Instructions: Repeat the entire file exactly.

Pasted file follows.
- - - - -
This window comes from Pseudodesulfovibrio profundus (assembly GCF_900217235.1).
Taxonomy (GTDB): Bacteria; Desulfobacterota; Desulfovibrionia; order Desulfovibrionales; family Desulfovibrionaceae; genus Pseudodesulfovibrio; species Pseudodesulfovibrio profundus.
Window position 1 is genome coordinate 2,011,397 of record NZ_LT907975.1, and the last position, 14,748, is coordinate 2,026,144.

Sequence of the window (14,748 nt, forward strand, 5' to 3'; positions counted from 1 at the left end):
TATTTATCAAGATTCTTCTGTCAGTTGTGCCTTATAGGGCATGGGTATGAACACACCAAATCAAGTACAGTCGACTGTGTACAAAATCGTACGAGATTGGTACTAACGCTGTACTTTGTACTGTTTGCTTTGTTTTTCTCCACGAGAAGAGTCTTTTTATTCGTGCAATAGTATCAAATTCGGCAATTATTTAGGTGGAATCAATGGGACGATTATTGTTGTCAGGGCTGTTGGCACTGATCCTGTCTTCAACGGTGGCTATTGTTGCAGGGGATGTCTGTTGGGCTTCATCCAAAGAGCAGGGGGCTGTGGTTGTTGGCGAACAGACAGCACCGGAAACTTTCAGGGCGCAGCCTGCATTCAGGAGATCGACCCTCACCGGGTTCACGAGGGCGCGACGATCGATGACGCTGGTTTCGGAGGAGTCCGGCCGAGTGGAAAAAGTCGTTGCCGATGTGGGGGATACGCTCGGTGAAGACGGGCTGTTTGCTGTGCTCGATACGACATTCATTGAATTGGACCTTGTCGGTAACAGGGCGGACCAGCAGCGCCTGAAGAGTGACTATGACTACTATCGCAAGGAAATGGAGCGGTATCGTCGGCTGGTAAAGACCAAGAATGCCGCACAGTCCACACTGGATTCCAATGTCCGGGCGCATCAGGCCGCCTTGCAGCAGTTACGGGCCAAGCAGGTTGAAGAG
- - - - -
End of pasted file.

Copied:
This window comes from Pseudodesulfovibrio profundus (assembly GCF_900217235.1).
Taxonomy (GTDB): Bacteria; Desulfobacterota; Desulfovibrionia; order Desulfovibrionales; family Desulfovibrionaceae; genus Pseudodesulfovibrio; species Pseudodesulfovibrio profundus.
Window position 1 is genome coordinate 2,011,397 of record NZ_LT907975.1, and the last position, 14,748, is coordinate 2,026,144.

Sequence of the window (14,748 nt, forward strand, 5' to 3'; positions counted from 1 at the left end):
TATTTATCAAGATTCTTCTGTCAGTTGTGCCTTATAGGGCATGGGTATGAACACACCAAATCAAGTACAGTCGACTGTGTACAAAATCGTACGAGATTGGTACTAACGCTGTACTTTGTACTGTTTGCTTTGTTTTTCTCCACGAGAAGAGTCTTTTTATTCGTGCAATAGTATCAAATTCGGCAATTATTTAGGTGGAATCAATGGGACGATTATTGTTGTCAGGGCTGTTGGCACTGATCCTGTCTTCAACGGTGGCTATTGTTGCAGGGGATGTCTGTTGGGCTTCATCCAAAGAGCAGGGGGCTGTGGTTGTTGGCGAACAGACAGCACCGGAAACTTTCAGGGCGCAGCCTGCATTCAGGAGATCGACCCTCACCGGGTTCACGAGGGCGCGACGATCGATGACGCTGGTTTCGGAGGAGTCCGGCCGAGTGGAAAAAGTCGTTGCCGATGTGGGGGATACGCTCGGTGAAGACGGGCTGTTTGCTGTGCTCGATACGACATTCATTGAATTGGACCTTGTCGGTAACAGGGCGGACCAGCAGCGCCTGAAGAGTGACTATGACTACTATCGCAAGGAAATGGAGCGGTATCGTCGGCTGGTAAAGACCAAGAATGCCGCACAGTCCACACTGGATTCCAATGTCCGGGCGCATCAGGCCGCCTTGCAGCAGTTACGGGCCAAGCAGGTTGAAGAG